Wednesday, April 1, 2009

Bromyard, Herefordshire


April foolery

This clock was designed by Michael N. Oxenham and made by Robert Race. It was put up to commemorate the Millennium and I prefer it to some of the more grandiose and overblown structures that were erected at that time. It makes a pleasant distraction on the front of a timber-framed building, now a gallery, in the square in the Herefordshire town of Bromyard, a place full of interest, to which I hope to return. Meanwhile I shall savour this unusual way of making a mark and marking the time.

7 comments:

Peter Ashley said...

Ooh er missus. How lovely, and as you say, a pleasant change to some of the Millennium souvenir signing we've had to endure. One village sign near us looks more like a Transylvanian roadside shrine, the sort Dracula's coach speeds by with black-plumed horses.

Ron Combo said...

"And I prefer it to some of the grandiose and overblown..." oh, Mr Wilko, you are so English in your diffidence. And utterly right of course. Wonderful stuff. Here in our wretched part of northern Italy, to mark the year of Our Lord 2000, they put up an intricate concrete fountain with a lot of marble facing but not much spurting. Because the project came in very late and very over budget and because they had booked the (then) Italian equivalent of Noel Edmonds to come and open it on December 31, 1999, they skimped on some of the, er, final detailing. It is now limp, rusting, leaking and definitely not spurting. I cannot tell you how ghastly it is. I think you lot got off lightly. Oh. I've just remembered The Dome. Where do we stand on this? And where do we stand on Anthony Charles Lyndon Blair?

Philip Wilkinson said...

The Dome is an appalling meniscus that never should have risen above the polluted land of the Woolwich peninsula. I never saw its contents, but the years that the various 'authorities' (I use this term loosely) spent flailing around trying to decide what to put inside this silo of emptiness made one's heart sink. My words 'grandiose and overblown' were meant to put people in mind of the dome without actually uttering the four-letter word. I'm no fan of Mr Tony Blair, though I've always rather liked his middle names, while at the same time never being able to remember whether it's 'Linton' or 'Lyndon'. But what makes my mind boggle most in your comment is the marvellous image that the phrase 'Italian equivalent of Noel Edmonds' conjures up.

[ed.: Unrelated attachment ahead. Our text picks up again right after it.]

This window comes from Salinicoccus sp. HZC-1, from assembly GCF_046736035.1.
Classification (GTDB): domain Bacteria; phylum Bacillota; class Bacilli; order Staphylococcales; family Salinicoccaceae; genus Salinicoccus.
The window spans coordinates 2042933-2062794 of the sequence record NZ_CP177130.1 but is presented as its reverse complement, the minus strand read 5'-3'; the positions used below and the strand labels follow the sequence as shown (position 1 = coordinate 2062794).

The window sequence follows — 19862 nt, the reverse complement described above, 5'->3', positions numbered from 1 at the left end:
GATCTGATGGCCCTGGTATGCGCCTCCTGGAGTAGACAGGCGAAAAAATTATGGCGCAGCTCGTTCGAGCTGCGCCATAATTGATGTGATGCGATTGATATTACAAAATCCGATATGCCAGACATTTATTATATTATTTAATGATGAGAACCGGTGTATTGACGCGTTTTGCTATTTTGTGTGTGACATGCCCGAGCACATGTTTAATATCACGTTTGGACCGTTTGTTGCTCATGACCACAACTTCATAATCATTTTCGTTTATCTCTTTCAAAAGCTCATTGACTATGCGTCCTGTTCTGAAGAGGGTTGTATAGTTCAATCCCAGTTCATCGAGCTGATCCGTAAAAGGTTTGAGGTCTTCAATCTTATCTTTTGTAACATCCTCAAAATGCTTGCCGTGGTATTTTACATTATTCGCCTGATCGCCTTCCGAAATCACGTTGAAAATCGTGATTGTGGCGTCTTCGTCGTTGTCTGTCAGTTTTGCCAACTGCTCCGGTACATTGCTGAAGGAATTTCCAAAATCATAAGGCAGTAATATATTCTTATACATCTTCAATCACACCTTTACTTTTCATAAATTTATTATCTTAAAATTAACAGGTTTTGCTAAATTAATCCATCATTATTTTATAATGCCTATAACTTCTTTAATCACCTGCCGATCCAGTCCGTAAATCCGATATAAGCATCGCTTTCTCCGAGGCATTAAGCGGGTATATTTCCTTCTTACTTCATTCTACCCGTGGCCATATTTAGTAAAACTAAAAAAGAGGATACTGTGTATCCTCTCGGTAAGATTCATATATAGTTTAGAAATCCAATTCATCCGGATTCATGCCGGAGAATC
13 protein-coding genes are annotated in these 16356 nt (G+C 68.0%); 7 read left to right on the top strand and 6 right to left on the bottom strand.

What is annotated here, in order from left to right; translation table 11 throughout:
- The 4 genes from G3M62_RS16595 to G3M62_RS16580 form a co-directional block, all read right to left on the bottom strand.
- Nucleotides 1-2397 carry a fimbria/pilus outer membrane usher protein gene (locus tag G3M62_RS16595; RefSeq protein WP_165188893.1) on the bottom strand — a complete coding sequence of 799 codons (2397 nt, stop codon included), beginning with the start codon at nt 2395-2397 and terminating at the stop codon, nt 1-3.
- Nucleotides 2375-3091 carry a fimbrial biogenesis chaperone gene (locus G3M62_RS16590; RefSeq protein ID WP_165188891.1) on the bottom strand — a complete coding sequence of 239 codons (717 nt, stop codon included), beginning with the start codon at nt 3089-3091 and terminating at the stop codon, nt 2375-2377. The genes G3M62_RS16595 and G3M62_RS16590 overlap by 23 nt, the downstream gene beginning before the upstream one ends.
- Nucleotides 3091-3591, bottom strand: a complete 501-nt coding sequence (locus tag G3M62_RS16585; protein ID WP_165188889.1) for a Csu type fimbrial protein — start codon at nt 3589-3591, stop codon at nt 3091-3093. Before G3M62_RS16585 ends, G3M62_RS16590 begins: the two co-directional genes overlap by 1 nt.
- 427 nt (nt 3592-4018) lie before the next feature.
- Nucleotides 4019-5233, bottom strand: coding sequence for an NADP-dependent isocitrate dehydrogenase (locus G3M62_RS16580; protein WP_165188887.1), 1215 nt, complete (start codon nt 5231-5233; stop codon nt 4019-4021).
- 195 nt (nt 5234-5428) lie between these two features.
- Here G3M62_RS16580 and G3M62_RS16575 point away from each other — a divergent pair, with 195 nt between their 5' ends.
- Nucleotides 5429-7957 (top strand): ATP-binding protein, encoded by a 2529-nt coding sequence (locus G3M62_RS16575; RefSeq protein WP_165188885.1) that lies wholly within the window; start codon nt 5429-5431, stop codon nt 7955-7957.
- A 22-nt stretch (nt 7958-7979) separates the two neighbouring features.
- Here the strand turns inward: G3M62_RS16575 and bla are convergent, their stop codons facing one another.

Ed said...

One late afternoon a couple of winters ago, I wandered around Bromyard. It seemed rather down at heel and deserted. Surreally, in each of the shop windows there was a life-sized knitted woolen figure - I think it was a local fundraiser. trying to buy things was a bit problematic. My partner was rather taken with a nice red dress in a charity shop, but was told that it would be too small for her and anyway it was not for sale. In one antique shop we wandered into, we were told they couldn't sell us anything since they had not opened yet and at another the bloke at the back said they had better items at the shop next door. I liked Bromyard's saucy sign though.

Philip Wilkinson said...

Thanks for your comment Ed. The place does indeed seem down at heel, and it's curious that a place with so many attractive old shop fronts finds it so hard to sell things. I live in a small town myself and I know that the economics of small towns are more complex and unpredictable than one would think – but it sure doesn't help if shopkeepers won't actually sell their goods.

Thud said...

There is a wood turner I use who operates out of a Georgian shopfront in wavertree Liverpool.His work is excellent....that is when you can get him to actually open the door that is.He seems to operate an opening regime that only he undestands and only he is privy to...he is rather good though.

scott davidson said...

As an older art collector since my wife passed away, I must admit to being very partial to collecting nudes in art, as original paintings or as good prints, that I have displayed all over the house. (I like to see the surprised faces of my new visitors).
This one,
http://en.wahooart.com/A55A04/w.nsf/OPRA/BRUE-8LHTDD, by Emile Munier, is hanging in one corner of my bedroom and was printed by wahooart.com, where I am a very good customer.